It went the other way for me. My first gun was an FNH FNP-9 and I swore by it, once I started CCW I got a Glock 26 that I keep with me more or less at all times - the comfort, weight, styling of polymer-framed pistols has always done it for me.

    Until I bought my first 1911.

    I stay in both camps - I've since sold the FNP-9 but I keep my G-26 as a concealed carry gun due to the reliability and round count (and because I have a pocket holster and an IWB rig from Raven Concealment for it that make it fit GREAT) but I can say that having the 1911 in a shoulder rig in those winter months when I'm always wearing a jacket, and slinging a few boxes down the range out of it, is a REALLY great feeling that I'm sorry I missed out on for so long.
  7. tarosean

    tarosean Mentor

    Oct 22, 2010
    I would imagine it does happen, yet not at the rate of the reverse.

    Age probably plays the biggest factor. If you got into guns pre-Glock or after Glock.

    Followed by price.

    I use Glock as a benchmark since they did change the landscape of handguns for ever.
    With that said lots of people are resistant to change. If your first handgun was a revolver you may have stuck with that type of gun. If it was an Auto you stuck with that type. Same with Poly. Despite internet chatter leading you to believe that everything else is so unreliable pre-Glock they all worked.

    Lots of people are swayed by price. They dont see the value in something that costs up to 2 or 3 times the cost of their current gun and basically does the same thing. Or are swayed by the internet long before they ever touch one.

    If I was my sons age (26) I probably would have started out on a Poly gun since they are easily accessible and affordable. As it sits it took me 30yrs to drink from the "Kool-Aid" (of a different flavor) See resistance to change above... LOL They just never interested me, not because of "tupperware" or other monikers just they never appealed to me aesthetically. Id shot them in all different shapes sizes and makers just never brought one home. One did eventually find its way into my safe and will likely remain. While Im still not 100% enamored by them, I have looked at adding another one.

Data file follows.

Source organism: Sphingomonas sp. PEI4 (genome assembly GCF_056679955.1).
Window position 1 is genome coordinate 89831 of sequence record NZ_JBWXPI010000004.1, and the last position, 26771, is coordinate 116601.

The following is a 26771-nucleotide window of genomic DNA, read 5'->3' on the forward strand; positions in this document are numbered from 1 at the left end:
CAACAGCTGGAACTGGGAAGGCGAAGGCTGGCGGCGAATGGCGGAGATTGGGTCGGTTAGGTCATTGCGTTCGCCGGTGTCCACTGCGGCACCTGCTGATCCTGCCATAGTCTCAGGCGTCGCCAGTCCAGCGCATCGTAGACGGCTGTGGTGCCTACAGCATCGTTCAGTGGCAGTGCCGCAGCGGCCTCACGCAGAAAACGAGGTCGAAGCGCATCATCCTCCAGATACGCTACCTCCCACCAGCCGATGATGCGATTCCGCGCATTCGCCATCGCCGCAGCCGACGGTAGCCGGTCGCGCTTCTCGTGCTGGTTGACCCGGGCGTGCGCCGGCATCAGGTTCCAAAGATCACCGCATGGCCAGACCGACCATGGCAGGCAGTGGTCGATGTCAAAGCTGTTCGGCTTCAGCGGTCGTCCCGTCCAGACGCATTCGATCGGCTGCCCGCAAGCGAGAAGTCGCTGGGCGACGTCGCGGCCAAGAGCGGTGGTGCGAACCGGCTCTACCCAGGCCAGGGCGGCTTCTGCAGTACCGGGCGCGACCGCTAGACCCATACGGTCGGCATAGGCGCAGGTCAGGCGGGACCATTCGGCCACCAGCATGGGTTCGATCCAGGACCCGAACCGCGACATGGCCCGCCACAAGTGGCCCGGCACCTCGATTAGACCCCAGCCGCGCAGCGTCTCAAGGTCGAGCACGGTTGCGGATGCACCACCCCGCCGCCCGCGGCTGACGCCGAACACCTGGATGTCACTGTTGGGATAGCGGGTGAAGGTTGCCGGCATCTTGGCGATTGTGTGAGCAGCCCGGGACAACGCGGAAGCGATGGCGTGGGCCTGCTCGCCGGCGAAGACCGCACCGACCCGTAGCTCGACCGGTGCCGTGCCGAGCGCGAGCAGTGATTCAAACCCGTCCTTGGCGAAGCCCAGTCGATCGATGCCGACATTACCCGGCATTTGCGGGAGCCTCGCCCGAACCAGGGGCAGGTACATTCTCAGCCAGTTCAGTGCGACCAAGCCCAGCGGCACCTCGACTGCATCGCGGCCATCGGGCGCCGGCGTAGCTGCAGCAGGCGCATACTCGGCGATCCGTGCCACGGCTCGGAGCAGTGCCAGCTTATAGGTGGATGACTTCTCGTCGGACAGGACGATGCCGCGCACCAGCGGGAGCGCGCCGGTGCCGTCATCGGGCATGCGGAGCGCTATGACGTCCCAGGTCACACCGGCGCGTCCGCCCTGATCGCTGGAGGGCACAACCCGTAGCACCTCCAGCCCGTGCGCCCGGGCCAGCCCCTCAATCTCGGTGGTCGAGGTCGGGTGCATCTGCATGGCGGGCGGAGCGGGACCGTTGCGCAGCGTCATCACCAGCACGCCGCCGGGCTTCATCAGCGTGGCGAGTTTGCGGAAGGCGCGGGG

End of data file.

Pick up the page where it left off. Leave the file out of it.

8. hentown

    hentown Participating Member

    May 13, 2012
    My father died in '81. Wish he'd lived long enough to try a Glock; I know he would have loved 'em. When he died, he left four pristine 70 Series Gold Cups, as well as other nice firearms to me and my brother. Although I started out on 1911s at an early age, I had no problem transitioning to Glocks and now spend a lot more time shooting my Glocks than my 1911s.

    I like the 1911s, but just find myself shooting the Glocks much more. I can see how the OPs gunsmith-employer would have been threatened by Glocks in the 80s. If 1911s had never been invented, we probably wouldn't have gunsmiths these days. :cool:
    Last edited: Aug 18, 2012
  9. Hacker15E

    Hacker15E Participating Member

    Jul 1, 2005
    The fallacy here is that you have to be in one camp or the other.
  10. scaatylobo

    scaatylobo Participating Member

    Oct 7, 2010
    Western NYS
    Good job !

    Glad your not old enough to be set in your ways and lose out.

    I was one that swore to never own a pos 'plastic' pistol.

    That was when they first came out,now I own 6 and have had a few others that I am sorry I sold.

    I EDC a G-23 and own a 17 & 19 as well as 34 & 27 & 30 too.

    I also own and shoot/carry 2 Kimbers,but the Glocks are the 90% carry tool.

    NEVER had a bobble of FTFeed etc with any of them,but the 30 seems to dislike a few H.P.'s so I carry only what works.

    Glad you found out the simple truth,its a tool and it works.
  11. 19-3Ben

    19-3Ben Mentor